Looking up at the stars, I know quite well That, for all they care, I can go to hell, But on earth indifference is the least We have to dread from man or beast. How should we like it were stars to burn With a passion for us we could not return? If equal affection cannot be, Let the more
poems & poets
Mt. Rainier National Park
We are standing on the access road to Paradise.
Seven miles from the gates. We are standing
on the centerline, the moon on our faces, the mountain
at our backs. Were it less than full, we might see,
in its northwest
We read poems because they change us, and our reasons for writing them hover around that same fact. A poem, a good poem, speaks to and from a place that belongs to us—that elusive pitch of being some might call the soul, the psyche, the sub- or unconscious. We believe it’s there because we feel it working, but we’re powerless to tell it when, or how, or even why to work. Surely, as poets, most of us have discovered ways of "letting go" enough to embolden whatever it is that sends words and questions and inklings out from that space. And the best readers know that that place is where poems go when they hit us hard, teach us, reach home.
The Spanish poet, Federico García Lorca, named the keeper of that space the duende—daemon, hobgoblin, mischief maker, guardian of "the mystery, the roots fastened in the mire that we all know and all ignore." Unlike the Muse or Angel, which exist beyond or above the poet, the duende sleeps deep within the poet, and asks to be awakened and
Open Whitman’s Leaves of Grass. Some of the poems are short, others long, but they all have long lines.
Long lines are oceanic. They wash over you like waves, one after another, each of them full of shells and sand and fish and surfboards, sometimes pieces of wrecks and the bodies of sailors. The long line is more conclusive and inclusive than the partial, subdivided short line. If short lines are like quick pants, long lines resemble great, deep breathes.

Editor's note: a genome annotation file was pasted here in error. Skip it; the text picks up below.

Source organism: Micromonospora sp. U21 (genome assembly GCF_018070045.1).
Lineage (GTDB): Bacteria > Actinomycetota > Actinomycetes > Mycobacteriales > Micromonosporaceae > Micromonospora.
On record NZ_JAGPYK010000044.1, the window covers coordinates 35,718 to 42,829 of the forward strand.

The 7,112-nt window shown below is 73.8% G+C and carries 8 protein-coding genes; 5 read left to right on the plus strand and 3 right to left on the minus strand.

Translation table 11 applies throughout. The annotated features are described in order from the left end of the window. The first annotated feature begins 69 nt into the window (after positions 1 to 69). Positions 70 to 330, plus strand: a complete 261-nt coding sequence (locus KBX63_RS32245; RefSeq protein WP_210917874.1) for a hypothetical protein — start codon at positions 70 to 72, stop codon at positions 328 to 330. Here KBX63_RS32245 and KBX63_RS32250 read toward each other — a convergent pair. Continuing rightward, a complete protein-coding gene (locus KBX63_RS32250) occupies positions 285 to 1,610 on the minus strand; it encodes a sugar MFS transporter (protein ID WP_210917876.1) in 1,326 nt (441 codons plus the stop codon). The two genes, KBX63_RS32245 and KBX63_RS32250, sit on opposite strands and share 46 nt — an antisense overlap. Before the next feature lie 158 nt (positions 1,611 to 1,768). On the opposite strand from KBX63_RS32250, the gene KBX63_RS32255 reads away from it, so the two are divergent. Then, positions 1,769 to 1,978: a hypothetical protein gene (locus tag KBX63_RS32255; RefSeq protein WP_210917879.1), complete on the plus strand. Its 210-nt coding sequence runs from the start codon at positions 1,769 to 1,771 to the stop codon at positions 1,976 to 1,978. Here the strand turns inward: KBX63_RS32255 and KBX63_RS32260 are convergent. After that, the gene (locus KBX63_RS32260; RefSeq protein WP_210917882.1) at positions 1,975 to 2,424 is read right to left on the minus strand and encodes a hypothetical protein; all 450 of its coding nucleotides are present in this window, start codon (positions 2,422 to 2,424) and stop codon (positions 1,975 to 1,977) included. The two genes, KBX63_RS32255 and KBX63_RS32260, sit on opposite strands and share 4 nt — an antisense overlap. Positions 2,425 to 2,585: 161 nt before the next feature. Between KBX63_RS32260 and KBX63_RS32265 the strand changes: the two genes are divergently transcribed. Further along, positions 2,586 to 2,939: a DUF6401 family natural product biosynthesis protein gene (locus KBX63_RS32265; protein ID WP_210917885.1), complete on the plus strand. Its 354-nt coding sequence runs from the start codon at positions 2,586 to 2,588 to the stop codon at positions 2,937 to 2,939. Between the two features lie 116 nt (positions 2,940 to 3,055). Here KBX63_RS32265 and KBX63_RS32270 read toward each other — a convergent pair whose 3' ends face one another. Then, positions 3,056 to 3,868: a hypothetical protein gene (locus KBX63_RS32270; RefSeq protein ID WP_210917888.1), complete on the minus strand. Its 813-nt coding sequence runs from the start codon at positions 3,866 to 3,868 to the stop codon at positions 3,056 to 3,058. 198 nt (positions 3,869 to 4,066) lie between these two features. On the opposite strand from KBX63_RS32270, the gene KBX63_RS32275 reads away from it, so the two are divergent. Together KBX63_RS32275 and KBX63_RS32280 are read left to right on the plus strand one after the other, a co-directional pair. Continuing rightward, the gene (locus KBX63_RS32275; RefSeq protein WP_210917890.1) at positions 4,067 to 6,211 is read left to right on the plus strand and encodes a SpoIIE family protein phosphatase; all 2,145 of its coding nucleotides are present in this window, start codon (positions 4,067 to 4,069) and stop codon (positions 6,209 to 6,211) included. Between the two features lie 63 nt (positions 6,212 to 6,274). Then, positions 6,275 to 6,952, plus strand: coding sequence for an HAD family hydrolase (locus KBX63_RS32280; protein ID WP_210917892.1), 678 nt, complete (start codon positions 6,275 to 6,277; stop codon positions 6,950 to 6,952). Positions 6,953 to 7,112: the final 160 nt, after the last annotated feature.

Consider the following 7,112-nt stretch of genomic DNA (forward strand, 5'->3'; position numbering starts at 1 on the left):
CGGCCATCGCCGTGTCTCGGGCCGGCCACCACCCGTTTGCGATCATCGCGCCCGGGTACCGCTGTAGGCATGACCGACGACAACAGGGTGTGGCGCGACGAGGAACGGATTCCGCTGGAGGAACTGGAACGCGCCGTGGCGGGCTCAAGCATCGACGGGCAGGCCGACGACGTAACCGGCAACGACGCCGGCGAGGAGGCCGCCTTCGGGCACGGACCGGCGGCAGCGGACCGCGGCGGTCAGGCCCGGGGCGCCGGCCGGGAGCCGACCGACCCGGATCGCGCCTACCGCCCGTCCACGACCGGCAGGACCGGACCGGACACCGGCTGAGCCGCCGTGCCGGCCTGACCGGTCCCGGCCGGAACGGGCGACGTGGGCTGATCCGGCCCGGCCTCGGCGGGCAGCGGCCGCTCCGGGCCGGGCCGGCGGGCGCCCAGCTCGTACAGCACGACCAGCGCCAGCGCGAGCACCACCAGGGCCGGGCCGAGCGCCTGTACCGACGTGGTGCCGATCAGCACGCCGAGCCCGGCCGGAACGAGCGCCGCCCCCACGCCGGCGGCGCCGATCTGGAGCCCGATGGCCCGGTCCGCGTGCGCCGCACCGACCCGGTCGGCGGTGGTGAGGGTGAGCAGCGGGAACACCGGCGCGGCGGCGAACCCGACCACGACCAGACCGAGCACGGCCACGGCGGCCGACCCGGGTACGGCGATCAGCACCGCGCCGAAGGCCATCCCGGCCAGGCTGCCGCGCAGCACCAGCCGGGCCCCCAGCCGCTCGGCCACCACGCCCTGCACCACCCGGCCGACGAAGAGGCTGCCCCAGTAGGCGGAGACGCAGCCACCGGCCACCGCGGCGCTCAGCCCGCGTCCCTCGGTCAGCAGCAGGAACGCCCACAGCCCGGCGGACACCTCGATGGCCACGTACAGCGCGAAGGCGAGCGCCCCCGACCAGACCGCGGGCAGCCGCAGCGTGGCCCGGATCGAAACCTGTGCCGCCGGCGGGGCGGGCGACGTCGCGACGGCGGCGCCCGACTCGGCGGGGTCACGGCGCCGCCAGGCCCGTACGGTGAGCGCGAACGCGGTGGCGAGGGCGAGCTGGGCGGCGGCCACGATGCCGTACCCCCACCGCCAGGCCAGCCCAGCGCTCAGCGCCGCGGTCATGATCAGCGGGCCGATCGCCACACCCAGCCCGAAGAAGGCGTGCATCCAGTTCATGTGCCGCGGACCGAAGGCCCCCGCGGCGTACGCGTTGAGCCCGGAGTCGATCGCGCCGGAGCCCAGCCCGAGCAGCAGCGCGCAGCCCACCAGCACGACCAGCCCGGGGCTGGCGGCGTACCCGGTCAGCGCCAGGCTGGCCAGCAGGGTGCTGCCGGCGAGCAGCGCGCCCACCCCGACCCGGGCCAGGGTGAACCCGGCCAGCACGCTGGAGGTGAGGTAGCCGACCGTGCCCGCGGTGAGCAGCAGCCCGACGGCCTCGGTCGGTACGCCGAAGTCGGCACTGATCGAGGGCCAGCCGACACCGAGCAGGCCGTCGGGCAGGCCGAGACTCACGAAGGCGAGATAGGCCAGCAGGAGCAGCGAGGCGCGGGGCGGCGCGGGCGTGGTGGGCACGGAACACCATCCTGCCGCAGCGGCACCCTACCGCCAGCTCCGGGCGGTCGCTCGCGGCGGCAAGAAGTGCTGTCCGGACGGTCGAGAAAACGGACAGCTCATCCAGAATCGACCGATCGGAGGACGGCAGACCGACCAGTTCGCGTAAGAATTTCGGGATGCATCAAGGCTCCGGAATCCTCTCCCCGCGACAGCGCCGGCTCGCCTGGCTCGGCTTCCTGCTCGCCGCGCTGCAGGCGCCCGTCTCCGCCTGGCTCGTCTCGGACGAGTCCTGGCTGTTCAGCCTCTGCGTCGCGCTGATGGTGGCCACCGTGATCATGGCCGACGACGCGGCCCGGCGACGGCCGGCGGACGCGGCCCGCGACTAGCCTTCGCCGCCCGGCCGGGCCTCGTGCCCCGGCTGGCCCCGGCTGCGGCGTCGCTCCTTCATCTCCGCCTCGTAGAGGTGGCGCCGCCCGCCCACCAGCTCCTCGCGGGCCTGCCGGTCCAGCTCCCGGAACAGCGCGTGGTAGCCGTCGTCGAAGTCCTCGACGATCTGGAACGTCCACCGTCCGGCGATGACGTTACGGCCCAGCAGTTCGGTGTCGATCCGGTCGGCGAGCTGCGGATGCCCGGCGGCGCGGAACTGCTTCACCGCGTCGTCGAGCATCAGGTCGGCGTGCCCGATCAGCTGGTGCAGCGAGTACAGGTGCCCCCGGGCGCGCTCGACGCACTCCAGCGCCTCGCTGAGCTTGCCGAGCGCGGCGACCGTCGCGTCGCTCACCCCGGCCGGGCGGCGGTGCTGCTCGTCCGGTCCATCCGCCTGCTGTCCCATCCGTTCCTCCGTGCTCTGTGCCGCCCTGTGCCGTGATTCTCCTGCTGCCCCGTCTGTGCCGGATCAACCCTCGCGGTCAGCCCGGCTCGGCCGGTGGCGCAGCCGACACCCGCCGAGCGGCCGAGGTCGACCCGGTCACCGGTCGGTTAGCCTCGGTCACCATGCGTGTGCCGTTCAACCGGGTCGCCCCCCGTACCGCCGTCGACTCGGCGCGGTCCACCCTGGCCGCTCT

That’s how I present long lines to students at first, as units of breath. I tell them, “Take a deep breath, then as you exhale, make up your line. When you take a new breathe, start a new line.” sometimes the long line will resemble a long sentence; other times it will look like a short paragraph. I try to demonstrate extemporaneously: I take a dramatic deep breath, then try to exhale some words that sound like poetry: “Outside it’s raining and I suspect that the roof is leaking. Oh no! It’s falling on that boy’s head
The Dark Room Collective was founded in Boston in 1988 by a group of African American poets led by Thomas Sayers Ellis and Sharan Strange. The mission of the Collective was to form a community of established and emerging African American writers. Major Jackson, John Keene, Janice Lowe, Carl Phillips, Tracy K. Smith, Natasha Trethewey, Artress Bethany White, and Kevin Young were also members of this group.
Originally conceived as a reading series, the Collective became a small community of poets. Strange wrote, "It was the sustaining practice of writing in community just as much as the activism of building a community-based reading series for writers of color that kept us engaged in collectivity" (Painted Bride Quarterly 60).
The Collective invited a diverse group of writers with different aesthetics and at different points in their careers, including Young and Smith, who both joined while undergraduates at Harvard University. Visiting writers and early readers in the